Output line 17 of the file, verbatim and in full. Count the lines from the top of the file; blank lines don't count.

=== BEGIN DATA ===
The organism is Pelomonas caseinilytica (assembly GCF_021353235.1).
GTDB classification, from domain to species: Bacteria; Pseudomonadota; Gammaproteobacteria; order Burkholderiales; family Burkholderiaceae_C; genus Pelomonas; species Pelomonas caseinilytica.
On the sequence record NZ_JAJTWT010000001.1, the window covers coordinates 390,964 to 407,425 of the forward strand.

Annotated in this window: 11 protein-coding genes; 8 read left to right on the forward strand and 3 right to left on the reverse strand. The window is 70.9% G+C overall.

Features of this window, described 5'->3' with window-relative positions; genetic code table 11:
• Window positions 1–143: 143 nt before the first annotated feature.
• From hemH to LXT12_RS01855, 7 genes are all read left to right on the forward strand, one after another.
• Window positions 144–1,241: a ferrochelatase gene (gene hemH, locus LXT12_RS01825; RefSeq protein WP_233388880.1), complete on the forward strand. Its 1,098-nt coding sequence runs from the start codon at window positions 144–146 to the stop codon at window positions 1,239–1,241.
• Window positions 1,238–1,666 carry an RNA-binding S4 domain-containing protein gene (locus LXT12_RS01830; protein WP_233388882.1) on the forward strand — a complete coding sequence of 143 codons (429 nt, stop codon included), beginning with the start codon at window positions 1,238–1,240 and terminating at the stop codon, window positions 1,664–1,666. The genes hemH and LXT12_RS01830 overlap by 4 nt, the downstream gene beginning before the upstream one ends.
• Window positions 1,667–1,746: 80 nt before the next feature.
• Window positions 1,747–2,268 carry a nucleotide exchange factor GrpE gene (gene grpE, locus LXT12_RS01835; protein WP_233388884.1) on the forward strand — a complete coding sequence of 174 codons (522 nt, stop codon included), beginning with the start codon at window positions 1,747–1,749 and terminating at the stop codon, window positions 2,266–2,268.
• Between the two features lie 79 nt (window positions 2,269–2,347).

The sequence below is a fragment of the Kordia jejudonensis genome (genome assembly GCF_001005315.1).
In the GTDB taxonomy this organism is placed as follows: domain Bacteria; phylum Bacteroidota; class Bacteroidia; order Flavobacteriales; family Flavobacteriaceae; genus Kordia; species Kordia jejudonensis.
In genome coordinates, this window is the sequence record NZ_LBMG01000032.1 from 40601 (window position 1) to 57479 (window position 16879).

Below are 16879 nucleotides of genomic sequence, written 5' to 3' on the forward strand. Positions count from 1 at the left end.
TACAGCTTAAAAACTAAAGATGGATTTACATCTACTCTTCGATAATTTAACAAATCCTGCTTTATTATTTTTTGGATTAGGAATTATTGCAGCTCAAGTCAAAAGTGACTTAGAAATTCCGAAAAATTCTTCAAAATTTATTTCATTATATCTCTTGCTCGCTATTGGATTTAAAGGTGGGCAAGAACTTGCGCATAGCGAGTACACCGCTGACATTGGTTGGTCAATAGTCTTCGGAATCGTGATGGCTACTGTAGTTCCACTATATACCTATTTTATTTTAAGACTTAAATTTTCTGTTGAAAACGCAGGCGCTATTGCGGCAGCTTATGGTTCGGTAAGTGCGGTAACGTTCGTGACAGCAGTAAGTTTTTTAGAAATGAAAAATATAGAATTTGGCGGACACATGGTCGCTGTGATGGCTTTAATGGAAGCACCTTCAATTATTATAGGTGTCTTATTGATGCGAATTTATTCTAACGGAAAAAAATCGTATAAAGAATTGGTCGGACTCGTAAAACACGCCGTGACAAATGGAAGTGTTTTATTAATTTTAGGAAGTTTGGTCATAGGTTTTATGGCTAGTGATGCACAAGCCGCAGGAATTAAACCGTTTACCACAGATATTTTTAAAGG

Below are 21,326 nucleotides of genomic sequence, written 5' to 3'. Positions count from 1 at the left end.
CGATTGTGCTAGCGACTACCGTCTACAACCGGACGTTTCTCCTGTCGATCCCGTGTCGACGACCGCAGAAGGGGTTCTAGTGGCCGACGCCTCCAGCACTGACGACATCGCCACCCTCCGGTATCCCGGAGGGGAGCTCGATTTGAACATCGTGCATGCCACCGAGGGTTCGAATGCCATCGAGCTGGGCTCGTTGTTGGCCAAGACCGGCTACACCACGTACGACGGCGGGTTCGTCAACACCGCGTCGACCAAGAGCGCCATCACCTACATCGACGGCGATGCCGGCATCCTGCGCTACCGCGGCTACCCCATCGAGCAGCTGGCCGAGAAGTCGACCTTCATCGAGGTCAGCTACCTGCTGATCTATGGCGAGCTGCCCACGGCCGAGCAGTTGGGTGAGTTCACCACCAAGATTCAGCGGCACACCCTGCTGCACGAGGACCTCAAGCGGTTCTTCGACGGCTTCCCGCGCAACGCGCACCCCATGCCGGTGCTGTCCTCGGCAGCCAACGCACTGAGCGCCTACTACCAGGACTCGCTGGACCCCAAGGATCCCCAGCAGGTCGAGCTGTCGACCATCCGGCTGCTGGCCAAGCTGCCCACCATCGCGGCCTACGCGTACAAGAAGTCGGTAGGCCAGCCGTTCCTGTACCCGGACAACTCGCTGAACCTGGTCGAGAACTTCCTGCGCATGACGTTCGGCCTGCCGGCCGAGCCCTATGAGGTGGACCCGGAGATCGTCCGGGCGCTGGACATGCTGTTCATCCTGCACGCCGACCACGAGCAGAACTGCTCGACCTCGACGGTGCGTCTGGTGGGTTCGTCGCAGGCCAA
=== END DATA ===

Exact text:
TACAGCTTAAAAACTAAAGATGGATTTACATCTACTCTTCGATAATTTAACAAATCCTGCTTTATTATTTTTTGGATTAGGAATTATTGCAGCTCAAGTCAAAAGTGACTTAGAAATTCCGAAAAATTCTTCAAAATTTATTTCATTATATCTCTTGCTCGCTATTGGATTTAAAGGTGGGCAAGAACTTGCGCATAGCGAGTACACCGCTGACATTGGTTGGTCAATAGTCTTCGGAATCGTGATGGCTACTGTAGTTCCACTATATACCTATTTTATTTTAAGACTTAAATTTTCTGTTGAAAACGCAGGCGCTATTGCGGCAGCTTATGGTTCGGTAAGTGCGGTAACGTTCGTGACAGCAGTAAGTTTTTTAGAAATGAAAAATATAGAATTTGGCGGACACATGGTCGCTGTGATGGCTTTAATGGAAGCACCTTCAATTATTATAGGTGTCTTATTGATGCGAATTTATTCTAACGGAAAAAAATCGTATAAAGAATTGGTCGGACTCGTAAAACACGCCGTGACAAATGGAAGTGTTTTATTAATTTTAGGAAGTTTGGTCATAGGTTTTATGGCTAGTGATGCACAAGCCGCAGGAATTAAACCGTTTACCACAGATATTTTTAAAGG